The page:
Texas Enacts New Uniform Trade Secrets Act
Trent W. Rexing
Texas recently enacted the Texas Uniform Trade Secrets Act (“TUTSA” or the “Act”) becoming the 48th state to enact the model statute and leaving only Massachusetts and New York to remain. Governor Rick Perry signed TUTSA into law on May 2, 2013, and the new Act will go in to effect on September 1, 2013. TUTSA is an attempt to clear out existing Texas common law relating to misappropriation of trade secrets and provide a clearer definition of what constitutes a “trade secret.” TUTSA’s definition of “trade secrets” is broader than that passed by other states to include financial data and customer lists. This will provide greater protection to companies’ “trade secrets” in the absence of a restrictive covenant agreement. Moreover, the Act affords greater relief to companies by permitting injunctive relief for both actual and threatened misappropriations. Below is an overview of the key provisions of the Act, which will be embodied in Chapter 134A of the Texas Civil Practice and Remedies Code. 
Broader Definition of Trade Secrets
TUTSA provides a broader definition of “trade secret” to include lists of actual or potential customers and suppliers in addition to the more traditional concepts of “trade secrets” such as financial data, processes, methods formulas, patterns, compilations and programs. This broader definition provides stronger protection to companies from the improper, unauthorized acquisition, use and disclosure of trade secrets. Formerly, customer lists were a gray area of the law and usually addressed on a case-by-case basis. However, the new Act provides a framework under which these disputes must now be decided. Interestingly, TUTSA authorizes Texas courts to look to the courts of other states to make the application of the law “uniform.”
One of the biggest impacts of TUTSA is that the Act provides for injunctive relief from actual or threatened misappropriations. As such, companies may seek to enjoin their former employees from the perceived threats of using “trade secrets’ in their new jobs or positions. Upon application to the court, the injunction shall be terminated when the trade secret has ceased to exist. Another key provision, which is likely to lead to additional litigation, provides that companies may seek to extend the injunction for additional time in order to eliminate any commercial or competitive advantage that may be derived from the misappropriation. In some cases, courts may order payment of a royalty as a condition of future use of misappropriated trade secrets.
In addition to injunctive relief, the Act provides for recovery of economic damages for misappropriation of trade secrets. Specifically, the economic damages contemplated by the Act include damages for actual loss and any unjust enrichment caused by misappropriation. To enforce liability, a court may order an imposition of a royalty for the unauthorized use of a trade secret. In cases where there is clear and convincing evidence of a willful and malicious misappropriation, a claimant can be awarded exemplary damages in an amount up to twice the actual or unjust enrichment damages.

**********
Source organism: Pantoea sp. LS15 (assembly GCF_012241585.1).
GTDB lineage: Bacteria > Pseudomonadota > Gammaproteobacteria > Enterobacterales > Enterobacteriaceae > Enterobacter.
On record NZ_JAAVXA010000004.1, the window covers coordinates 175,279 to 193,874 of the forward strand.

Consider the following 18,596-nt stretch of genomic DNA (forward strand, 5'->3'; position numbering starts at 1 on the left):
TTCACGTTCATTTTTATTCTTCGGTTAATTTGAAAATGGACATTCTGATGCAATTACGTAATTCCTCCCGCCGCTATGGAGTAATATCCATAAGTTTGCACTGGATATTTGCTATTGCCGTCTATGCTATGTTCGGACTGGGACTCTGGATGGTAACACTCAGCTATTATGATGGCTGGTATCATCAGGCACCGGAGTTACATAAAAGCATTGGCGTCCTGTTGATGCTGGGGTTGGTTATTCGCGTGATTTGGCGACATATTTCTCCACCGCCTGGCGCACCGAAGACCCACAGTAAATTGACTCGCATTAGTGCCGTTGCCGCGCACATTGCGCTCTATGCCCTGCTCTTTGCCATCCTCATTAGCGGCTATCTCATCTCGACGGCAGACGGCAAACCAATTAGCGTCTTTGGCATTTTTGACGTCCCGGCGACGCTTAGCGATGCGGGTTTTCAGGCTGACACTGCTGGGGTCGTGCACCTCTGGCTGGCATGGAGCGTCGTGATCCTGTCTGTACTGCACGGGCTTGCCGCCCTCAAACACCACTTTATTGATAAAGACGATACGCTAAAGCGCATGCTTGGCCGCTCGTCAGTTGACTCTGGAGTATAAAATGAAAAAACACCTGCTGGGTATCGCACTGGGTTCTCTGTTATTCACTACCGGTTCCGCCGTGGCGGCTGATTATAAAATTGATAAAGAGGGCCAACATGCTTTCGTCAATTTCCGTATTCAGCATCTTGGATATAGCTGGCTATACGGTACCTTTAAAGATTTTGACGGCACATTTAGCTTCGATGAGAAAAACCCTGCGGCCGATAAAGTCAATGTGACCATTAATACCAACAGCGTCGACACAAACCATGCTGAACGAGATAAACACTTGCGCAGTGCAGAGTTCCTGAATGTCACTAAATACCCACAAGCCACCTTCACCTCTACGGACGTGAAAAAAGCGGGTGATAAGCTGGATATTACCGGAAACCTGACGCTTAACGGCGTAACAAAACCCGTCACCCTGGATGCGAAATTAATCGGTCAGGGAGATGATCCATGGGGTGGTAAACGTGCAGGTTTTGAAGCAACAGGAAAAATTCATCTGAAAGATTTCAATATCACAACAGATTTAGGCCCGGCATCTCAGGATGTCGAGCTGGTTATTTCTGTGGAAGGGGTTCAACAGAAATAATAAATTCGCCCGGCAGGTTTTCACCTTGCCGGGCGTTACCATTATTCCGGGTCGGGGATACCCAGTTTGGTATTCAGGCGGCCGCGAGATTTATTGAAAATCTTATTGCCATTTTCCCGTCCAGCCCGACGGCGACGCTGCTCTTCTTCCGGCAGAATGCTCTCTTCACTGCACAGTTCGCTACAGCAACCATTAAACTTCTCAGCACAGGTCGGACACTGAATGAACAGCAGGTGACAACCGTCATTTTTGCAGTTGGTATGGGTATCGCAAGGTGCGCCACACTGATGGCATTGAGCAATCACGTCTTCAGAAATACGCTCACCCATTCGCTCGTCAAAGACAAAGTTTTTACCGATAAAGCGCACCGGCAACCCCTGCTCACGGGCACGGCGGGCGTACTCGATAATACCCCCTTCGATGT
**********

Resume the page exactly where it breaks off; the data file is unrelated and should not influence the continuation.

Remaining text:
In limited cases, the court may, at its discretion, award attorney’s fees to the prevailing party for claims of misappropriation. However, while technically permissible, the attorneys’ fee provision appears to serve as a deterrent against frivolous lawsuits rather than as means of recovery. The first instance where attorney’s fees may be awarded is for claims of misappropriation brought in bad faith. Additionally, where motions to terminate injunctions are made or resisted in bad faith, the court can award attorney’s fees. Finally, a claimant can be awarded attorneys’ fees where a willful and malicious misappropriation is proven. The Act does not provide for a clear definition of “bad faith” nor “willful and malicious.”
Preservation of Secrecy
TUTSA establishes a presumption in favor of granting protective orders to preserve the concealment of trade secrets, saving time and expense spent litigating the issue. Protective orders may include provisions that limit access to confidential information to only attorneys or their experts.
TUTSA will provide greater protection for companies that do not have agreements covering trade secrets. The purpose of the Act is to provide parties with a clear definition of what is a trade secret. Indeed, the broader definition of “trade secret” and injunctive relief afforded under the Act may increase litigation in these arenas. Nevertheless, it is now clear that under Texas law client lists represent a “trade secret.” This classification may have a dramatic effect on the mobility of sales professionals who rely on these lists, and in turn may increase the costs of recruitment within the sales industry. Consequently, while the Act provides some clarity on the scope of a “trade secret,” in the short term it may serve to spur more litigation.
This Litigation Alert is a summary of recent developments in the law and is provided for informational purposes only. It is not intended to constitute legal advice or to create an attorney-client relationship. Readers should obtain legal advice specific to their situation in connection with topics discussed.
Copyright © 2013 Kane Russell Coleman & Logan PC. All rights reserved. Unless otherwise indicated, the authors are not certified by the Texas Board of Legal Specialization.